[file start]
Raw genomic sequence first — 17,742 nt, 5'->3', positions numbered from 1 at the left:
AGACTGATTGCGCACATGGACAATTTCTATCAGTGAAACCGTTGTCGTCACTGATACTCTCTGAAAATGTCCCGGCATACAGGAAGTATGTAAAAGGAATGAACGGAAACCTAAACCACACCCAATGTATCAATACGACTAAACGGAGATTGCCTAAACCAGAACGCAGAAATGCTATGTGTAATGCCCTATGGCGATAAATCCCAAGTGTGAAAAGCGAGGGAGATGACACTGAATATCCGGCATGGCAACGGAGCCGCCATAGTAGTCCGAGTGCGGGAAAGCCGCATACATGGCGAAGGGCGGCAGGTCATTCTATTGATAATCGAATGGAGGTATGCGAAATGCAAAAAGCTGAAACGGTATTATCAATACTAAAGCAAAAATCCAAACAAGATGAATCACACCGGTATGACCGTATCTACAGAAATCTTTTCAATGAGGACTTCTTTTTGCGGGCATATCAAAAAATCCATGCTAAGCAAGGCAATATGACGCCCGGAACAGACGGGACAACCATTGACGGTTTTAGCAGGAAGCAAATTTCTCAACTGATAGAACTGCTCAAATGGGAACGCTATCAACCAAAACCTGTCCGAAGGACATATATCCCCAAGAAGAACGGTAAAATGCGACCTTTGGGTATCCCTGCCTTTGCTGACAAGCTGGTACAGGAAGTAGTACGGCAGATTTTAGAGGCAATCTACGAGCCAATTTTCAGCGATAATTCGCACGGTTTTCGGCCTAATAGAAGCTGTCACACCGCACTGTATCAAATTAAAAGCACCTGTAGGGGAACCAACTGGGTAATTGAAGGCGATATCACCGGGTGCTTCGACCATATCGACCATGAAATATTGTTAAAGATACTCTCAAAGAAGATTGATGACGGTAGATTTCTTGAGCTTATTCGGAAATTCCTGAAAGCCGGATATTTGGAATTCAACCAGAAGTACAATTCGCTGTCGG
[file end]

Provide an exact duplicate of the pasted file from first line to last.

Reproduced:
Raw genomic sequence first — 17,742 nt, 5'->3', positions numbered from 1 at the left:
AGACTGATTGCGCACATGGACAATTTCTATCAGTGAAACCGTTGTCGTCACTGATACTCTCTGAAAATGTCCCGGCATACAGGAAGTATGTAAAAGGAATGAACGGAAACCTAAACCACACCCAATGTATCAATACGACTAAACGGAGATTGCCTAAACCAGAACGCAGAAATGCTATGTGTAATGCCCTATGGCGATAAATCCCAAGTGTGAAAAGCGAGGGAGATGACACTGAATATCCGGCATGGCAACGGAGCCGCCATAGTAGTCCGAGTGCGGGAAAGCCGCATACATGGCGAAGGGCGGCAGGTCATTCTATTGATAATCGAATGGAGGTATGCGAAATGCAAAAAGCTGAAACGGTATTATCAATACTAAAGCAAAAATCCAAACAAGATGAATCACACCGGTATGACCGTATCTACAGAAATCTTTTCAATGAGGACTTCTTTTTGCGGGCATATCAAAAAATCCATGCTAAGCAAGGCAATATGACGCCCGGAACAGACGGGACAACCATTGACGGTTTTAGCAGGAAGCAAATTTCTCAACTGATAGAACTGCTCAAATGGGAACGCTATCAACCAAAACCTGTCCGAAGGACATATATCCCCAAGAAGAACGGTAAAATGCGACCTTTGGGTATCCCTGCCTTTGCTGACAAGCTGGTACAGGAAGTAGTACGGCAGATTTTAGAGGCAATCTACGAGCCAATTTTCAGCGATAATTCGCACGGTTTTCGGCCTAATAGAAGCTGTCACACCGCACTGTATCAAATTAAAAGCACCTGTAGGGGAACCAACTGGGTAATTGAAGGCGATATCACCGGGTGCTTCGACCATATCGACCATGAAATATTGTTAAAGATACTCTCAAAGAAGATTGATGACGGTAGATTTCTTGAGCTTATTCGGAAATTCCTGAAAGCCGGATATTTGGAATTCAACCAGAAGTACAATTCGCTGTCGG